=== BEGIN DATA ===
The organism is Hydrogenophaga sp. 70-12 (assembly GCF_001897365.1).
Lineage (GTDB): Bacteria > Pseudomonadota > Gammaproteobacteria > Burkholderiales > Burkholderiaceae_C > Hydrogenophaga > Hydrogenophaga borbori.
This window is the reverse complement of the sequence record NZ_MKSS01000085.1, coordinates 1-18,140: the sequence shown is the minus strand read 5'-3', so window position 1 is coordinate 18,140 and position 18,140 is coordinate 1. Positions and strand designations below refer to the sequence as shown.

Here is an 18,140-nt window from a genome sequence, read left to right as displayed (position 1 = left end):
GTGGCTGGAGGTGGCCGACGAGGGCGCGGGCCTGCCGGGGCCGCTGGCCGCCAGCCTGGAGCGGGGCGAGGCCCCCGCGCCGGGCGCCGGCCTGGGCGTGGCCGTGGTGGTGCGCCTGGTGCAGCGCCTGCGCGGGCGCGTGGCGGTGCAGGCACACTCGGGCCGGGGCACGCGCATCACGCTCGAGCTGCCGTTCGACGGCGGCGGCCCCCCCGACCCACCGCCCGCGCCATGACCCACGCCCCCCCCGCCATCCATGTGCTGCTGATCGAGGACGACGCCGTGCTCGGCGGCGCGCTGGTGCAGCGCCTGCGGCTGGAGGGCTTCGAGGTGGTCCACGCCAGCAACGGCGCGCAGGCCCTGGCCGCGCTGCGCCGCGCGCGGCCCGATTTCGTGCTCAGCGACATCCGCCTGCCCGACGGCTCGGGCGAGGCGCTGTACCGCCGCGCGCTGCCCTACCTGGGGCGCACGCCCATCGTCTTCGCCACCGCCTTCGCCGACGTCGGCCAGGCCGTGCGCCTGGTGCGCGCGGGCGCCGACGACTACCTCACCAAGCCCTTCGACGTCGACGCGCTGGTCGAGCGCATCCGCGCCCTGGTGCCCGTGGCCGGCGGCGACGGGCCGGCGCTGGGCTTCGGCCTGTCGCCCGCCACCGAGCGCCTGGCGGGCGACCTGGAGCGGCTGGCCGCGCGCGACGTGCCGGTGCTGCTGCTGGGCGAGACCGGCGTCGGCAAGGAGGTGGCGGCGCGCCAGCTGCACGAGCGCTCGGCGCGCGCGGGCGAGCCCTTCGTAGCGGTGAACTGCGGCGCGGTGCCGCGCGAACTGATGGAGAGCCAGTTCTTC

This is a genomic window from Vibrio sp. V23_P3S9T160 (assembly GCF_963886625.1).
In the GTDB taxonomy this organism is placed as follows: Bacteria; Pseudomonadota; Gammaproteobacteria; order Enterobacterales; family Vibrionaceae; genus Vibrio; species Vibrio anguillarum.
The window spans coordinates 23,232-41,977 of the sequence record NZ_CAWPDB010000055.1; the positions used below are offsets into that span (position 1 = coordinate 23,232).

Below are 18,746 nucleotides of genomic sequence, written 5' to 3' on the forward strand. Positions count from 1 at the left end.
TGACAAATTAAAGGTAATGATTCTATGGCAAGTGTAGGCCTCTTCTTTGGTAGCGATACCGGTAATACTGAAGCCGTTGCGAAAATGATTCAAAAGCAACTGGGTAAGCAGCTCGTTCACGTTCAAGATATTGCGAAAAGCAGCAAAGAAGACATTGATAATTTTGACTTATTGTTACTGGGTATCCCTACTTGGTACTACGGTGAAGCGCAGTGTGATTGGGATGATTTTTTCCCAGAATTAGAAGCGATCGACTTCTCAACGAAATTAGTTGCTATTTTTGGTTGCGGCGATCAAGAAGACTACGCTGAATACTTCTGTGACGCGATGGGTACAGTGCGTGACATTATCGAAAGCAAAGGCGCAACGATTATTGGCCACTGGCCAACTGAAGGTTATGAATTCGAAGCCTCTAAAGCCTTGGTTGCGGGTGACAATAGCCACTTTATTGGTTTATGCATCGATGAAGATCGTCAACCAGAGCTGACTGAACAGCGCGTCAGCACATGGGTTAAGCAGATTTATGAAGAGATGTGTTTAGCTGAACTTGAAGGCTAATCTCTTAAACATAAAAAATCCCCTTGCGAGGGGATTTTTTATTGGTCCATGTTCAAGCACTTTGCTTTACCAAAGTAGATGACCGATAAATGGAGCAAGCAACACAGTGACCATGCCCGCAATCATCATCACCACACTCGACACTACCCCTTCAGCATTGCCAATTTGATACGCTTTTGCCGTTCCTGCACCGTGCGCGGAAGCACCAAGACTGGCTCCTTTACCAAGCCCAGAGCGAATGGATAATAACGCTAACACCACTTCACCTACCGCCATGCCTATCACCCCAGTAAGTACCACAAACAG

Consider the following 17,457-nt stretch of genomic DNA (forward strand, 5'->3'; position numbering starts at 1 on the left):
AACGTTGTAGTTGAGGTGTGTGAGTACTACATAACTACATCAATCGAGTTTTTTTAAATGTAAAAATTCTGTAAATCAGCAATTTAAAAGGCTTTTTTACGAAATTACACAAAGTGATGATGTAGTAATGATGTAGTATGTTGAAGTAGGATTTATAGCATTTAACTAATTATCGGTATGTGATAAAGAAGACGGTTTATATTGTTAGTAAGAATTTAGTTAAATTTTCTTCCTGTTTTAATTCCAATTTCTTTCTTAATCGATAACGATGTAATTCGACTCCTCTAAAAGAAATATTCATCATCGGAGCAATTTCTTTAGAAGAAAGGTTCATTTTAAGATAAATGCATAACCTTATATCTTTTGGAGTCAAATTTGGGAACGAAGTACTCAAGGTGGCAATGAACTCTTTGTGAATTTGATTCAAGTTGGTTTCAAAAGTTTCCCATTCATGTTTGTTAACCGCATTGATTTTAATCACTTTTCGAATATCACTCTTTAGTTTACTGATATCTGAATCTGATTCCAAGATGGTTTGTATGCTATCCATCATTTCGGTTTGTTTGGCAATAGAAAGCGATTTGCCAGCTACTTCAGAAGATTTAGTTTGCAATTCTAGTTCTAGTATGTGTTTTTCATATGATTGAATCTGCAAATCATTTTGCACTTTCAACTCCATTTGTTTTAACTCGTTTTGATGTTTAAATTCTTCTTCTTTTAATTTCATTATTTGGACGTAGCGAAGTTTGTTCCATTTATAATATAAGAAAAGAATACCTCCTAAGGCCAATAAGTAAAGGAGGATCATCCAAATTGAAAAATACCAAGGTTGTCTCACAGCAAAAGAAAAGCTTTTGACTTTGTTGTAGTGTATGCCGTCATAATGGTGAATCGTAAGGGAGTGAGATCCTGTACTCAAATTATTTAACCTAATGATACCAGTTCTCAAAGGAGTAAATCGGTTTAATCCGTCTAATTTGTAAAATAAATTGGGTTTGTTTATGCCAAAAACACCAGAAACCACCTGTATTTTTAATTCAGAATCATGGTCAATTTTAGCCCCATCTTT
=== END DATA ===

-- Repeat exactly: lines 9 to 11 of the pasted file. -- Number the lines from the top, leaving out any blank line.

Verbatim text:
Below are 18,746 nucleotides of genomic sequence, written 5' to 3' on the forward strand. Positions count from 1 at the left end.
TGACAAATTAAAGGTAATGATTCTATGGCAAGTGTAGGCCTCTTCTTTGGTAGCGATACCGGTAATACTGAAGCCGTTGCGAAAATGATTCAAAAGCAACTGGGTAAGCAGCTCGTTCACGTTCAAGATATTGCGAAAAGCAGCAAAGAAGACATTGATAATTTTGACTTATTGTTACTGGGTATCCCTACTTGGTACTACGGTGAAGCGCAGTGTGATTGGGATGATTTTTTCCCAGAATTAGAAGCGATCGACTTCTCAACGAAATTAGTTGCTATTTTTGGTTGCGGCGATCAAGAAGACTACGCTGAATACTTCTGTGACGCGATGGGTACAGTGCGTGACATTATCGAAAGCAAAGGCGCAACGATTATTGGCCACTGGCCAACTGAAGGTTATGAATTCGAAGCCTCTAAAGCCTTGGTTGCGGGTGACAATAGCCACTTTATTGGTTTATGCATCGATGAAGATCGTCAACCAGAGCTGACTGAACAGCGCGTCAGCACATGGGTTAAGCAGATTTATGAAGAGATGTGTTTAGCTGAACTTGAAGGCTAATCTCTTAAACATAAAAAATCCCCTTGCGAGGGGATTTTTTATTGGTCCATGTTCAAGCACTTTGCTTTACCAAAGTAGATGACCGATAAATGGAGCAAGCAACACAGTGACCATGCCCGCAATCATCATCACCACACTCGACACTACCCCTTCAGCATTGCCAATTTGATACGCTTTTGCCGTTCCTGCACCGTGCGCGGAAGCACCAAGACTGGCTCCTTTACCAAGCCCAGAGCGAATGGATAATAACGCTAACACCACTTCACCTACCGCCATGCCTATCACCCCAGTAAGTACCACAAACAG

Consider the following 17,457-nt stretch of genomic DNA (forward strand, 5'->3'; position numbering starts at 1 on the left):